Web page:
Tuesday, June 9, 2015


A step parent can be responsible for child support under the Family Court Act and the Social Services Law.

Section 415 of the Family Court Act which provides that a spouse or parent "of a recipient of public   assistance or care or of a person liable to become in need thereof or of   a patient in an institution in the department of mental hygiene,  if  of   sufficient  ability,  is  responsible  for the support of such person or   patient, provided that a  parent  shall  be  responsible  only  for  the  support  of  his  child  or  children  who  have not attained the age of twenty-one years."

The last sentence of this statue states: "Step-parents  shall  in  like  manner  be responsible for the support of children under the age of twenty-one years."

See Martel v Southampton Hosp. 2013 NY Slip Op 33096(U). November 29, 2013. Supreme Court, Suffolk County. Docket Number: 07-24175. Judge: Peter H. Mayer:
"Family Court Act § 415 and Social Services Law § 101 (1), each provide that the spouse or parent of a recipient of public assistance or a person liable to become in need thereof, if of sufficient ability, is responsible for the support of such person or child under age 21 years. Both state that stepparents shall in like manner be responsible for the support of children under the age of 21 years. The law imposes an obligation to support a stepchild on a husband. That obligation continues as long as the relationship exists between the stepfather and mother. It ceases when that relationship is terminated and the erstwhile spouse of the child's mother is no longer her husband. It continues only as long as he is the stepfather (Matter of Marie Ewell v Sisson, 81 Misc2d 1070, 367 NYS2d 711 [Fam Ct, Yates County 1975]). Thus, a relationship between a stepfather and stepchild ends when the parties' divorce becomes final (Peake v Peake, 205 Misc 393, 138 NYS2d 631 [Dom Rel Ct, Kings County 1954]; Kaiser v Kaiser, 93 Misc2d 36, 402 NYS2d [1978]).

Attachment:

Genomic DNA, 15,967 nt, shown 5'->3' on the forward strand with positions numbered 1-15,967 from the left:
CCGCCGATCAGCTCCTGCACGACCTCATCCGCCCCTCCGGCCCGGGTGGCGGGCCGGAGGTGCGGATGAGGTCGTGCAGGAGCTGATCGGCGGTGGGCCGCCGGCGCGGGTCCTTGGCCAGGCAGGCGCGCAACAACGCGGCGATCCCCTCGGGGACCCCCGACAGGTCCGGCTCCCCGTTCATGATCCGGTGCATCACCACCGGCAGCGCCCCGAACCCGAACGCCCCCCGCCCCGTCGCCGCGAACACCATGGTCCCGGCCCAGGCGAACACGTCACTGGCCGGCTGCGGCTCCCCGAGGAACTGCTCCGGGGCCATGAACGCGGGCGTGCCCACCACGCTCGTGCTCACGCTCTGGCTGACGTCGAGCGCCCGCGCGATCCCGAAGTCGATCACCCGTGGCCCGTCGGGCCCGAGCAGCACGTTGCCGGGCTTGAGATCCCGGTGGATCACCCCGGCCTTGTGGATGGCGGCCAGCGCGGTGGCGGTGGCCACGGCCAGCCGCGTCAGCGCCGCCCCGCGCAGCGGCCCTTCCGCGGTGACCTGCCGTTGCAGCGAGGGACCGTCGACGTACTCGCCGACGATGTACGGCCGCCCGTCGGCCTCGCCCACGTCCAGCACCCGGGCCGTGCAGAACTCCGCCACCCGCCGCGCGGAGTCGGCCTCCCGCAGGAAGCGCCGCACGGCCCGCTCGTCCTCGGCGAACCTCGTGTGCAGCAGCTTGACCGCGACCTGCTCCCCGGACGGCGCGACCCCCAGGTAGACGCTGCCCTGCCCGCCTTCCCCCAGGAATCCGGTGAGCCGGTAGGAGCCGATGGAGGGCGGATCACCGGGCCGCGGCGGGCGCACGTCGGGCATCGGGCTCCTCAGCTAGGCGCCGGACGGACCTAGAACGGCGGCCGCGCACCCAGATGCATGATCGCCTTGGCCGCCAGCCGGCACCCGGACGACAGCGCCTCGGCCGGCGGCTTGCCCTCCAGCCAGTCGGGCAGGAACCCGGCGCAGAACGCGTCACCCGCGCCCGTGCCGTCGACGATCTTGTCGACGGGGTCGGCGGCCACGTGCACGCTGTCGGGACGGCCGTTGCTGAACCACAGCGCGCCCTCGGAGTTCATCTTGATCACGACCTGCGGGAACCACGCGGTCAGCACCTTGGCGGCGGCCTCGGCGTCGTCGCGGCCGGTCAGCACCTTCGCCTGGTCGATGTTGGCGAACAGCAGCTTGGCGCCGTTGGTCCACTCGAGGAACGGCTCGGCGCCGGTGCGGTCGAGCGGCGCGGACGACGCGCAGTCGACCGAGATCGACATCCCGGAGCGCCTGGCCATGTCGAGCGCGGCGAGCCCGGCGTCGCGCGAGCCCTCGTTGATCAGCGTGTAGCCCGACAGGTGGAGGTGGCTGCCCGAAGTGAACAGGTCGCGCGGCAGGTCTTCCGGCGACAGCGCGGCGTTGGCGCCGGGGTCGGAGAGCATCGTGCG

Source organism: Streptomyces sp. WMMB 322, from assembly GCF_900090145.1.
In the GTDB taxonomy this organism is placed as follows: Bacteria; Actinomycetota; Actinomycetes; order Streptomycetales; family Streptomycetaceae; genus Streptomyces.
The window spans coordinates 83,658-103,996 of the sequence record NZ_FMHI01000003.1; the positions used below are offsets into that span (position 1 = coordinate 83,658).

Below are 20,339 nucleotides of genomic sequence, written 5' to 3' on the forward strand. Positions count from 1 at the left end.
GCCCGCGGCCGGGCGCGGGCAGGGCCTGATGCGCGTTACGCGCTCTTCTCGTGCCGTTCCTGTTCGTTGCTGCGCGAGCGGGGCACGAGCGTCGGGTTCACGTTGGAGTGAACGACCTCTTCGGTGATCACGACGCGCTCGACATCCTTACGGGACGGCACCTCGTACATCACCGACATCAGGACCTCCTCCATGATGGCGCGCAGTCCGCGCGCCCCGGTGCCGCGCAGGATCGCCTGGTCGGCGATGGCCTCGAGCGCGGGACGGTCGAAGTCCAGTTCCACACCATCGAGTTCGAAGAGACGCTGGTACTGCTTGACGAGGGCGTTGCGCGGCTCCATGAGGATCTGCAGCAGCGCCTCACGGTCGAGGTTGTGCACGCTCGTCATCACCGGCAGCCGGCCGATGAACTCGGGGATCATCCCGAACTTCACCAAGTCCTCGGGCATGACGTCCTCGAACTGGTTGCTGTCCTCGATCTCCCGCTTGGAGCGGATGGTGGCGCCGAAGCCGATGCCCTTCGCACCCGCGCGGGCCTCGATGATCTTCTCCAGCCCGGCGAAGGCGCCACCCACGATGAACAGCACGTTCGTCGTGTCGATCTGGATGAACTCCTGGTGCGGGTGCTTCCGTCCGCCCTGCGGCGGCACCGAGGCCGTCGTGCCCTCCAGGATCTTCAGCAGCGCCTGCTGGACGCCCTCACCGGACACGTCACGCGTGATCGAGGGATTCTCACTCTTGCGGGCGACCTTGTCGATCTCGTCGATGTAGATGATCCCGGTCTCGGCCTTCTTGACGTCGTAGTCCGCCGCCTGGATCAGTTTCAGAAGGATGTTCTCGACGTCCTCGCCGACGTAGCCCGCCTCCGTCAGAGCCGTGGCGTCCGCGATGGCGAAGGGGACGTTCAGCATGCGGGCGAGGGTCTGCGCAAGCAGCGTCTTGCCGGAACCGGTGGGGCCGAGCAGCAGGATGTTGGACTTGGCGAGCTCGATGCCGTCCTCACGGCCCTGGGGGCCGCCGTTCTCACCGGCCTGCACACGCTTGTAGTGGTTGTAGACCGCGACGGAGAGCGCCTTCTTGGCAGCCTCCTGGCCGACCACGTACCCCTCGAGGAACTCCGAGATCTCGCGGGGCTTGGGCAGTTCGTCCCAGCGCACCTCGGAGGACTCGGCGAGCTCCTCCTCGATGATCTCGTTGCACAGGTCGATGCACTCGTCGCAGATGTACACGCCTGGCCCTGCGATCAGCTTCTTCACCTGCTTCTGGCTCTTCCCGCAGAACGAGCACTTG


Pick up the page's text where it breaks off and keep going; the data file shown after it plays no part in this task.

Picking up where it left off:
In the absence of a clear statutory provision continuing the obligation of a stepparent after the death of either party to the marriage, the relationship and obligation on the part of the survivor terminates (Erie County Board of Social Welfare v Schneider, 6 Misc2d 374, 163 NYS2d 184 [Children's Ct, Erie County 1957]). In Slockhowsky v Lavine, 73 Misc2d 563, 342 NYS2d 525 [Sup Ct, Nassau County 1973], the court stated that the "general obligation of support imposed upon a natural or adoptive father does not turn on a child's dependence upon public assistance, and, indeed, exists regardless of the child's own resources and those of his mother. Moreover, unlike the stepparent liability, a natural father must support his child even after the death or divorce of the natural mother (citation omitted). The provision for the support of a child is certainly on a broader basis and has deeper roots than the provision for support of stepchildren." Once a marriage dissolves, be it by divorce, death, or for any other reason whatsoever, a stepparent relationship ceases (Decker v Grant Seamon, 18 Misc3d 1101A, 856 NYS2d 23 [Fam Ct, Otsego County 2007, citing Rita F. v Neil F., 12 Misc3d 894, 819 NYS2d 439 [Fam Ct, New York County 2006])."

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